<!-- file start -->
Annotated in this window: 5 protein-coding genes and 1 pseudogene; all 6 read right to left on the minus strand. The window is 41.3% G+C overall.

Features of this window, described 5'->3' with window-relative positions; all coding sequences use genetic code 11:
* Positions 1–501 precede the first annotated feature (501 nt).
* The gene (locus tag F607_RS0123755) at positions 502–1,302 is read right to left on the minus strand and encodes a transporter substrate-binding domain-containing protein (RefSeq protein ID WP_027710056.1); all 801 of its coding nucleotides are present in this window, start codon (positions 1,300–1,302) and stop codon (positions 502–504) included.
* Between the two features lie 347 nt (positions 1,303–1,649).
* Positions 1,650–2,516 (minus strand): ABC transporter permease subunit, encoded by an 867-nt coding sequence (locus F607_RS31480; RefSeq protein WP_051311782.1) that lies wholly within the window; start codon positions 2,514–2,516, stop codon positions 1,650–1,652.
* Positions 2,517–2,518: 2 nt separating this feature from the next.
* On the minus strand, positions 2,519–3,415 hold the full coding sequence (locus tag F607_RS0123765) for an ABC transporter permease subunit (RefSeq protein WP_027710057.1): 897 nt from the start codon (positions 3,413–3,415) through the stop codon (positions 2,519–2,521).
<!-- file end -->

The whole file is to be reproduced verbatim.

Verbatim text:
Annotated in this window: 5 protein-coding genes and 1 pseudogene; all 6 read right to left on the minus strand. The window is 41.3% G+C overall.

Features of this window, described 5'->3' with window-relative positions; all coding sequences use genetic code 11:
* Positions 1–501 precede the first annotated feature (501 nt).
* The gene (locus tag F607_RS0123755) at positions 502–1,302 is read right to left on the minus strand and encodes a transporter substrate-binding domain-containing protein (RefSeq protein ID WP_027710056.1); all 801 of its coding nucleotides are present in this window, start codon (positions 1,300–1,302) and stop codon (positions 502–504) included.
* Between the two features lie 347 nt (positions 1,303–1,649).
* Positions 1,650–2,516 (minus strand): ABC transporter permease subunit, encoded by an 867-nt coding sequence (locus F607_RS31480; RefSeq protein WP_051311782.1) that lies wholly within the window; start codon positions 2,514–2,516, stop codon positions 1,650–1,652.
* Positions 2,517–2,518: 2 nt separating this feature from the next.
* On the minus strand, positions 2,519–3,415 hold the full coding sequence (locus tag F607_RS0123765) for an ABC transporter permease subunit (RefSeq protein WP_027710057.1): 897 nt from the start codon (positions 3,413–3,415) through the stop codon (positions 2,519–2,521).